Center for Creative Energy

Museums of Tomorrow

Lillian and I (Meg)  just returned from the American Association of Museums Annual Meeting in Houston, Texas. Amid the heat and humidity, there were some amazing ideas and creative brainstorming about how museums might serve society in the future. The theme this year was “The Museum of Tomorrow”. Below are some big questions to answer as 21st century progresses.

students practicing Tai Chi during the Art of Nature program last year

What can happen at a museum?

Well, here at SAMFA we canoe, practice Tai Chi, partner for river clean ups, and host egg parachuting competitions in addition to talking about and making artworks. Our willingness to imagine our institution as a physically and mentally active place  is part of a larger trend among museums defining new ways to engage with and promote a healthy and happy community. The following link shows some interesting examples of creative things museums are doing with outdoor, physical community engagement:

Let’s Move! Museums and Gardens

Do museums improve society?

Most people would probably answer yes to this question. But the nature of that role is evolving to include more than just the preservation and interpretation of our cultural heritage. In fact, I would like to change that question to read: How do museums serve the community? Museums still love and care deeply for their objects, but currently more and more museums are beginning to use this caring nature to serve both local and global communities in ways that change lives. The Let’s Move! Museums and Gardens initiative is one example of this because it focuses on helping children and families lead active and healthy lifestyles.

Our partnership with the San Angelo Independent School District and the Upper Colorado River Authority, called the Center for Creative Energy, takes this role seriously. The quality of life for those living in the Concho Valley is at the heart of our mission. The programs we develop aren’t just about exposing kids to art and injecting science content into a museum visit. Instead, it’s about inspiring our youth to consider pressing environmental issues facing our river and community, and then preparing them to solve those problems in the future.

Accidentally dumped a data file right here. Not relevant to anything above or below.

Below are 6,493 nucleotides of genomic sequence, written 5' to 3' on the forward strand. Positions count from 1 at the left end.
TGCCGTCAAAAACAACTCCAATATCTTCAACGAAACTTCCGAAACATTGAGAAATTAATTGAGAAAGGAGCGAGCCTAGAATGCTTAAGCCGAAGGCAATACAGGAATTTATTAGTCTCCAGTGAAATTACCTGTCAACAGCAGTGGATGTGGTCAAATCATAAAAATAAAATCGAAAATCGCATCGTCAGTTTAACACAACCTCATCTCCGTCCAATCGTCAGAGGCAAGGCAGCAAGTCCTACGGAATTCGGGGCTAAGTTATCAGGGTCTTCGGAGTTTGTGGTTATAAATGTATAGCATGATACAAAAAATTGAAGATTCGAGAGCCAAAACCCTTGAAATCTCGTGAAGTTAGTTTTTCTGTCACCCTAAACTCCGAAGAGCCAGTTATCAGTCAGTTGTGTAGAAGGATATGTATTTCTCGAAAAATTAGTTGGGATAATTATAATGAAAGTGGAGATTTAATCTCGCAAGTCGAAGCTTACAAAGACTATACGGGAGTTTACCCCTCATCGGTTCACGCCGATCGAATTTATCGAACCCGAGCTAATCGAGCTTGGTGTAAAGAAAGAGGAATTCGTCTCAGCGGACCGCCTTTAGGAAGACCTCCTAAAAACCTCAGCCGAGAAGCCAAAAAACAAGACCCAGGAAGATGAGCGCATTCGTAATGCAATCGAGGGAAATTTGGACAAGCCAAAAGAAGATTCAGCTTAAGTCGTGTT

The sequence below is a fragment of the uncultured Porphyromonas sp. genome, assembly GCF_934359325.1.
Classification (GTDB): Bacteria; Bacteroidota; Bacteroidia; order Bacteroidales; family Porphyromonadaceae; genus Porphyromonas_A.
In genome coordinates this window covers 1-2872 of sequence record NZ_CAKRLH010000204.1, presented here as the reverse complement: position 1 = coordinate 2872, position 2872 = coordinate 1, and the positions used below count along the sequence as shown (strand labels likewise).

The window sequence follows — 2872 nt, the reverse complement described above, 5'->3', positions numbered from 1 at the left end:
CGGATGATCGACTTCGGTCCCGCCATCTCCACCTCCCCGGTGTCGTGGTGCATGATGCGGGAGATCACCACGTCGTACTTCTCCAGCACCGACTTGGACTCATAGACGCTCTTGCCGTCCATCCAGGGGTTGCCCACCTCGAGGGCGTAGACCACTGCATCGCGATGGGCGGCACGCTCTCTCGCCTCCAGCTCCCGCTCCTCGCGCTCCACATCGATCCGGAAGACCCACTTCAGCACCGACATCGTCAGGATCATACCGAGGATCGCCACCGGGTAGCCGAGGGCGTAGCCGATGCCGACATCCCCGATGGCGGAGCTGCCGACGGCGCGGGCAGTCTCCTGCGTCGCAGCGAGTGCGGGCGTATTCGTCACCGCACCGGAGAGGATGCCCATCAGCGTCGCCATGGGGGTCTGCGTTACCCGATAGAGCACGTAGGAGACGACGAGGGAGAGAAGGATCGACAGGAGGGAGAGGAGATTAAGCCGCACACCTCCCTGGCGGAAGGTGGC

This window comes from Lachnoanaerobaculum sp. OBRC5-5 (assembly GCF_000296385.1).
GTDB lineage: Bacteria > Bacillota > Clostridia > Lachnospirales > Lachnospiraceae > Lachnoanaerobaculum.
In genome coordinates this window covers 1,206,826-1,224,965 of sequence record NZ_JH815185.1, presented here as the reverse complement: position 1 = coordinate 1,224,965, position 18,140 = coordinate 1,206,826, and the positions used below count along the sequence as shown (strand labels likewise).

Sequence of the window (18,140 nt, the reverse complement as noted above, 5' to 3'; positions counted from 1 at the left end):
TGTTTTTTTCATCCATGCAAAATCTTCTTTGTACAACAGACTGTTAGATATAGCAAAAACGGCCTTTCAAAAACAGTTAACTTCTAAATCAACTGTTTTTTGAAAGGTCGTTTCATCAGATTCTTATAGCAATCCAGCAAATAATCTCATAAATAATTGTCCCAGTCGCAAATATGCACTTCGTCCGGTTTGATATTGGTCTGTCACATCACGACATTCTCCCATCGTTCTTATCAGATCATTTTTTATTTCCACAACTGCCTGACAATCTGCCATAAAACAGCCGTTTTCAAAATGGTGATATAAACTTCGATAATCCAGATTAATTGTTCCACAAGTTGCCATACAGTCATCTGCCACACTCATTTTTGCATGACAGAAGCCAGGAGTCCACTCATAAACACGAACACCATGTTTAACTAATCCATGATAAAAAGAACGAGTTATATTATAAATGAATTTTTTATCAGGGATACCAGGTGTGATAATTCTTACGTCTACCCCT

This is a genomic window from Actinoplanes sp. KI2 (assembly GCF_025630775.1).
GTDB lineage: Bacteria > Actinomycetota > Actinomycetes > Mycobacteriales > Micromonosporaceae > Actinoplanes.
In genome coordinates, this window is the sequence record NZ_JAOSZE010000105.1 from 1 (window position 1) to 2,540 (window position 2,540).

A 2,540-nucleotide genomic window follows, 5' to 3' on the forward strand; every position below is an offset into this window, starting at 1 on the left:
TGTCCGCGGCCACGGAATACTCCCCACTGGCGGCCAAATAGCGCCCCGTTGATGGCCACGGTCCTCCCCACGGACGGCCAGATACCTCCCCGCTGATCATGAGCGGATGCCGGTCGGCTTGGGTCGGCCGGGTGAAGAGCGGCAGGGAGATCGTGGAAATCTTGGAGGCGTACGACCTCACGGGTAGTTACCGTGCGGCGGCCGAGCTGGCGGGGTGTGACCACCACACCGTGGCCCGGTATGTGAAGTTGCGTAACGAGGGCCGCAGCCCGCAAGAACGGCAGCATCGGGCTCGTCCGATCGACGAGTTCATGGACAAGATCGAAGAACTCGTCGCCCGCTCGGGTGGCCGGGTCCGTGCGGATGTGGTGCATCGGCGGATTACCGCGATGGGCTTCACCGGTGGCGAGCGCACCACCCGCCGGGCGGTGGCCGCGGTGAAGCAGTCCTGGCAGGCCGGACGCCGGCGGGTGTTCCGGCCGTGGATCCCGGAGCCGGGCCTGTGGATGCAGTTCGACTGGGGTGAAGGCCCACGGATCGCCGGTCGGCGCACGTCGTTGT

a student showing off his prototype for a highway cleanup solution during Art/Science Fusion

How will Museums and Schools work together in order to serve learners?

Looking at art in a museum is such an ingrained given. That will always be an important part of what we do, but how can we take looking and talking about art to and make it part of a good life? How can we take what an education does for a child to a level where we don’t just teach content, but also a way of living? How can museums and schools foster student curiosity, inspire a love for discovery, and instill a sense of responsibility and caring for themselves and their community? Museums and schools share the same communities, so partnerships to develop socially engaged programming seems natural.

I talk about this subject all the time, I know. But I truly believe that one of the greatest challenges education faces over the next twenty years isn’t  content mastery or low test scores. Instead the challenge is about shaping people’s lives. If someone loves to learn, if they are truly inspired by discovery and feel a deep sense of community engagement, would scoring well on a test be as difficult?  What if our goal wasn’t to teach students to learn, but to live?

Summer is here, and many of you are probably thinking about vacation. So, I’ll step down from my soapbox and just leave you with this:

Did you inspire someone to live this year? Will you do so next year? How?

Talking about Art

Hi Everyone!
Here’s a nice little entry I found about talking with kids about art. Hint: It could work for adults, too! You can always try it in our galleries here at SAMFA over the summer!


Learning with Leonardo

Summer is almost here, and as I found myself researching for our upcoming Summer for Kids curriculum, I stumbled upon this archived article about an elementary school in the D.C. area: Leonardo’s Curriculum

It was published in the late nineties, but I really liked the idea at the heart of this article(and really at the heart of Leonardo’s life) which is living to learn. Discovery, imagination, science, art and many other disciplines connect in ways that not only make for a dynamic learning experience, but also a more meaningful life.

Does anyone have any other examples of quality interdisciplinary curriculum like this one they could share? If you’re an educator, how do you connect themes, topics, and different disciplines in your own curriculum design?

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